As we’ve noted in previous reviews, we test like this to remove OEM-specific configurations and bottlenecks as possible. This normalized testing allows you to see how much performance you can get out of a given laptop cooling design, and of course, more power hungry parts require larger, heavier and often louder coolers. Intel H-series CPUs in particular are often run well above their 45W default configuration in gaming laptops, which leads to higher performance at the cost of heat, size and noise. Because power is so important to laptops and almost everything is designed with this metric in mind, we normalize for power and compare performance that way.
Let’s kick things off with our usual look at Cinebench R20 multi-thread performance. AMD’s 8-core Ryzen H-series already dominated this chart, with Intel’s best CPU, the Core i9-10980HK, only delivering a score in the mid-3000s at its default power level. With Ryzen 5000, AMD is sitting in the mid-4000s, and approaching 5000 when we run the 5980HS at 45W.
What we end up with is a modest 10% performance improvement for the 35W configuration versus the Ryzen 9 4900HS, although at 45W there is a gain in the 17% range versus the 4800H. That’s probably not as good as some people were hoping for, given the 5800X on desktop is about 22% ahead of the 3700X in the Zen 3 to Zen 2 transition, but mobile CPUs are a more constrained platform.
The key improvement that has been made to Ryzen 5000 though isn’t really the multi-thread performance, but single-thread performance.
With the Zen 3 architecture, the Ryzen 9 5980HS is able to match and slightly outperform Intel’s Tiger Lake Core i7-1185G7, which is a 28W processor. Both top out at a maximum boost frequency of 4.8 GHz, so in this workload at least, AMD’s Zen 3 cores and Intel’s Willow Cove deliver similar IPC. It’s just that the 5980HS overall gives you double the core count, which makes it significantly faster for multi-threaded workloads.
In Handbrake, which is a long term test that is mostly run in the long term power state, the 5980HS is just 7% faster than the 4900HS, which is lower than we expected. At 45W in comparison to the 4800H, the gap widens to 12%, however in both instances we are only seeing a modest improvement. With that said, Ryzen still destroys Intel’s H-series processors by a significant margin, offering 30 percent more performance in the same power class.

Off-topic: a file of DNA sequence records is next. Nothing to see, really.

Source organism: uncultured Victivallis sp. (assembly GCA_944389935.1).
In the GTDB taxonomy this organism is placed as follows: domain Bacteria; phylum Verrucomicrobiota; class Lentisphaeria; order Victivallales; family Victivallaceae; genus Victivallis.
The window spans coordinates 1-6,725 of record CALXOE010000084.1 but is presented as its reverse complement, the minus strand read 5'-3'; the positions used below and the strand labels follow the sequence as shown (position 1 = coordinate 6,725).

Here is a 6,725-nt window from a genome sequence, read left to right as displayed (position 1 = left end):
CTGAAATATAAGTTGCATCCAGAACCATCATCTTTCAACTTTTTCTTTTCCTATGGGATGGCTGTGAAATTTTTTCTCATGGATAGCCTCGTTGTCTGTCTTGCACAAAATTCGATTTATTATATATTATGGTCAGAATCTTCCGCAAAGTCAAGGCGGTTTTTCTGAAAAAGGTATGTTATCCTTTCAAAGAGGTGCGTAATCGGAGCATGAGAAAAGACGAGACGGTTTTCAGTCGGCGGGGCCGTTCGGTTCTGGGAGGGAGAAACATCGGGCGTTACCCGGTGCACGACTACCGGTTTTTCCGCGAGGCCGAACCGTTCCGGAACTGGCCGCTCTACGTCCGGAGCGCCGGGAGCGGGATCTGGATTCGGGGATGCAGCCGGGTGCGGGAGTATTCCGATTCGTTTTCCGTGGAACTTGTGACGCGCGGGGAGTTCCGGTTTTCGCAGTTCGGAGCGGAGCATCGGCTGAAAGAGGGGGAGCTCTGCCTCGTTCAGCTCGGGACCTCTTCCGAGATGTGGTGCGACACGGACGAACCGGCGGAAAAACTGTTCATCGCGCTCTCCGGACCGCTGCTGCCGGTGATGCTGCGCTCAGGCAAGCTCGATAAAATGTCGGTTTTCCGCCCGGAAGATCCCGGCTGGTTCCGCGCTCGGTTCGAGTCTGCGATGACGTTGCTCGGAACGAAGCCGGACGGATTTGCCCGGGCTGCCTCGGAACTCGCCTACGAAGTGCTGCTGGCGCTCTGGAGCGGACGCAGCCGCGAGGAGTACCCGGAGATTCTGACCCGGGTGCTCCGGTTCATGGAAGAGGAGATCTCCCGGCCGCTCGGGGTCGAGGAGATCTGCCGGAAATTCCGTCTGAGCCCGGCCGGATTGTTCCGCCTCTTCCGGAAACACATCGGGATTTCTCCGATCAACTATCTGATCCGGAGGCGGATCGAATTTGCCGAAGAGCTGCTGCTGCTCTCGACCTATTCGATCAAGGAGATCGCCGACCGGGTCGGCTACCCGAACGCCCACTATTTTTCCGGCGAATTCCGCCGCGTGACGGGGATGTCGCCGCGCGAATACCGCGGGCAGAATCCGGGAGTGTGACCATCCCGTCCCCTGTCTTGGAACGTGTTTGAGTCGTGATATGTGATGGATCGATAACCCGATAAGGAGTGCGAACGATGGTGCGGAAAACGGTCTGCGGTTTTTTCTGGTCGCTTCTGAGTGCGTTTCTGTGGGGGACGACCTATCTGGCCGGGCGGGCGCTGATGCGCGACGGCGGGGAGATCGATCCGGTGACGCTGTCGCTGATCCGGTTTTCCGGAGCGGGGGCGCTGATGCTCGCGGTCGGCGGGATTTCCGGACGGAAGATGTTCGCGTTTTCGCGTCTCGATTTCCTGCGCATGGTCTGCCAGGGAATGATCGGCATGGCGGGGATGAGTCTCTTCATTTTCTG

Blender is a similar situation to what we just saw: with just a 5-10% performance improvement on last-generation parts, the 5980HS isn’t that much faster for multi-threaded performance in heavy workloads like this. It is faster, just not heaps faster.
AMD CPUs remain a very solid choice for code compilation, with the 5980HS at 45W delivering 17% more performance than the 4800H, making it the fastest mobile processor we’ve tested. This allows Ryzen to maintain its nearly 30% lead on Intel’s flagship processors in a core-for-core, power-for-power battle.
The gains aren’t as significant in the Chromium compilation, a test that takes nearly two hours to complete and is a great stress test for thermally soaked laptops. Still, we’re getting around that 10% performance improvement we’ve seen in a few benchmarks now.
Matlab was one of the weaker workloads for Ryzen processors in the past, as Intel’s higher single-thread performance assisted in this test. However that’s not the case anymore, with a handy 15 percent performance improvement allowing the Ryzen 9 5980HS to leapfrog the Core i9-10980HK into a leading position. AMD is only 8% faster here than Intel’s best processor, but that’s enough to make the 5980HS the better CPU for this application.
Thanks to a doubling of L3 cache, our Microsoft Excel workload shows massive gains for AMD’s new Zen 3 APU. At 35W we’re seeing a 13% gain on the 4900HS, but at 45W, the 5980HS is over 25% faster than the 4800H, which is a substantial improvement. The end result is that Ryzen is now neck and neck with Intel in this workload.
Ryzen 5000 does not provide a significant performance gain in PCMark 10’s essentials test. The 5980HS is slightly faster than last-generation processors, but not significantly so, and regardless of which top-end processor you get, you’ll have a similar experience for basic applications.
In the applications test, Ryzen shows a 10-15% gain on Zen 2 CPUs. This takes AMD into a position where they are delivering roughly the same performance overall than Intel’s H and U-series processors. The 5980HS is still beaten by Intel’s 1185G7 in the overall score, but on a per-test basis it trades blows with Intel winning some tests, and AMD others.
7-Zip compression was another workload where Ryzen was unable to match Intel’s best H-series processors and we suspect that had to do with Ryzen 4000’s smaller cache. With 16MB of L3 at the helm and better overall IPC, the Ryzen 9 5980HS is now able to match the Core i9-10980HK in this workload, at a lower boost power level.
Then when moving to decompression, the new Ryzen line-up easily beats Intel’s offerings. The 5980HS is a solid 13 percent faster than the 4900HS here, which allows the 35W processor to outperform the Core i9-10980HK by over 30 percent. When pitting the 5980HS up against Intel’s best Tiger Lake processor, the 1185G7, it’s not even a contest because of the much higher core count.